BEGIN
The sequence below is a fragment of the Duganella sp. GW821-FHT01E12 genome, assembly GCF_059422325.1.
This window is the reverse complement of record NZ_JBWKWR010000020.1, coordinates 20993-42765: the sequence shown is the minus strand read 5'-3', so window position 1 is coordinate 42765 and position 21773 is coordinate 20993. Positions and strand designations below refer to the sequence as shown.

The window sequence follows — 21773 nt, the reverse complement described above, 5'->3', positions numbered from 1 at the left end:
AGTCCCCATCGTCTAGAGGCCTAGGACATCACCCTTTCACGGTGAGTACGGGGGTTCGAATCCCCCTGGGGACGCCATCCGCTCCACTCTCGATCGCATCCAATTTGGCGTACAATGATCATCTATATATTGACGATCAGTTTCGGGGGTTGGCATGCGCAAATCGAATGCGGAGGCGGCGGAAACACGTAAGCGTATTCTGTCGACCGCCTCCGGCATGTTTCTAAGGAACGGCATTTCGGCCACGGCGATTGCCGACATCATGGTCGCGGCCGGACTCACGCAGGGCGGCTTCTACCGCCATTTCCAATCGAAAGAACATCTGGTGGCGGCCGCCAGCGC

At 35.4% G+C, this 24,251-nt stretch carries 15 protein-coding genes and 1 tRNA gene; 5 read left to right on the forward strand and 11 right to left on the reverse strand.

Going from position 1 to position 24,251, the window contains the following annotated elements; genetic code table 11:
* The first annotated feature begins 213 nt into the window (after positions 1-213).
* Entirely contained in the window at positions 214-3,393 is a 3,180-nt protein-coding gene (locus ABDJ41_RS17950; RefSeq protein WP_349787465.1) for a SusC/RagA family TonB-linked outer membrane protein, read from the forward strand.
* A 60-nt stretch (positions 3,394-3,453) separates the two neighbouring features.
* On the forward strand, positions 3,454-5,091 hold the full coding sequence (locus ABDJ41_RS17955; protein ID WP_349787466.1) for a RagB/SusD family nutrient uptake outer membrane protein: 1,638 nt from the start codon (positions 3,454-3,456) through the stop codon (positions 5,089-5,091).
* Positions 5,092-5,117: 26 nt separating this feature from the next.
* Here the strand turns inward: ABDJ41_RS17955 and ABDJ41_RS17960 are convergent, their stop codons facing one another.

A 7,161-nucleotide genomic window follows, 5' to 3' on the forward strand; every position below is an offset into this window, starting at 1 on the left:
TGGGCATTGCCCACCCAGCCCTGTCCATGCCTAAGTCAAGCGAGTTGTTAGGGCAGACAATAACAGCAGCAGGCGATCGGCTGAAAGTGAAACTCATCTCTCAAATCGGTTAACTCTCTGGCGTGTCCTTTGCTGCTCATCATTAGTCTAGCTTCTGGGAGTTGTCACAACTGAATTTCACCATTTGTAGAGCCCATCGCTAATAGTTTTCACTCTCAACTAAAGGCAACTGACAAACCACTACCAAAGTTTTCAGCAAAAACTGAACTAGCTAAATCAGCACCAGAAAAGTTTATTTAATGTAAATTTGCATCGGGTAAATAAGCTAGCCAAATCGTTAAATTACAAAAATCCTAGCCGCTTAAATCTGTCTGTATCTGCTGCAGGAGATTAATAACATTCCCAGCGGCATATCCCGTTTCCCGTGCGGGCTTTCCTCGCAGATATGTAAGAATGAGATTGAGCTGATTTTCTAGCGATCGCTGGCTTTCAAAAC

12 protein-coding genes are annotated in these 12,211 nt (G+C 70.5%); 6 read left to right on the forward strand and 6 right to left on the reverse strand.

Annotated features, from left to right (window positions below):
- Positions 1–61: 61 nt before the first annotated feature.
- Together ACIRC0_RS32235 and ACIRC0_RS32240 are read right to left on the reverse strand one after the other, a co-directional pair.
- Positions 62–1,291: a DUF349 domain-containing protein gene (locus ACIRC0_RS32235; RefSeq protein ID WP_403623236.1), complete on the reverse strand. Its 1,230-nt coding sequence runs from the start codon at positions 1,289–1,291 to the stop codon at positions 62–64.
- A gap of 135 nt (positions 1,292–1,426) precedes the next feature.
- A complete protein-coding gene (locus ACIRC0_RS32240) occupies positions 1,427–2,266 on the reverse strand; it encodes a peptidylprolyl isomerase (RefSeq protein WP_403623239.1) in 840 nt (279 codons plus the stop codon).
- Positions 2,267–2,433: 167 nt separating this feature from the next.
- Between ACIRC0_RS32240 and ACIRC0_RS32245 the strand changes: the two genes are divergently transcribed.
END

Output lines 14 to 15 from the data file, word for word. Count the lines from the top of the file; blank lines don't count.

TGGGCATTGCCCACCCAGCCCTGTCCATGCCTAAGTCAAGCGAGTTGTTAGGGCAGACAATAACAGCAGCAGGCGATCGGCTGAAAGTGAAACTCATCTCTCAAATCGGTTAACTCTCTGGCGTGTCCTTTGCTGCTCATCATTAGTCTAGCTTCTGGGAGTTGTCACAACTGAATTTCACCATTTGTAGAGCCCATCGCTAATAGTTTTCACTCTCAACTAAAGGCAACTGACAAACCACTACCAAAGTTTTCAGCAAAAACTGAACTAGCTAAATCAGCACCAGAAAAGTTTATTTAATGTAAATTTGCATCGGGTAAATAAGCTAGCCAAATCGTTAAATTACAAAAATCCTAGCCGCTTAAATCTGTCTGTATCTGCTGCAGGAGATTAATAACATTCCCAGCGGCATATCCCGTTTCCCGTGCGGGCTTTCCTCGCAGATATGTAAGAATGAGATTGAGCTGATTTTCTAGCGATCGCTGGCTTTCAAAAC

12 protein-coding genes are annotated in these 12,211 nt (G+C 70.5%); 6 read left to right on the forward strand and 6 right to left on the reverse strand.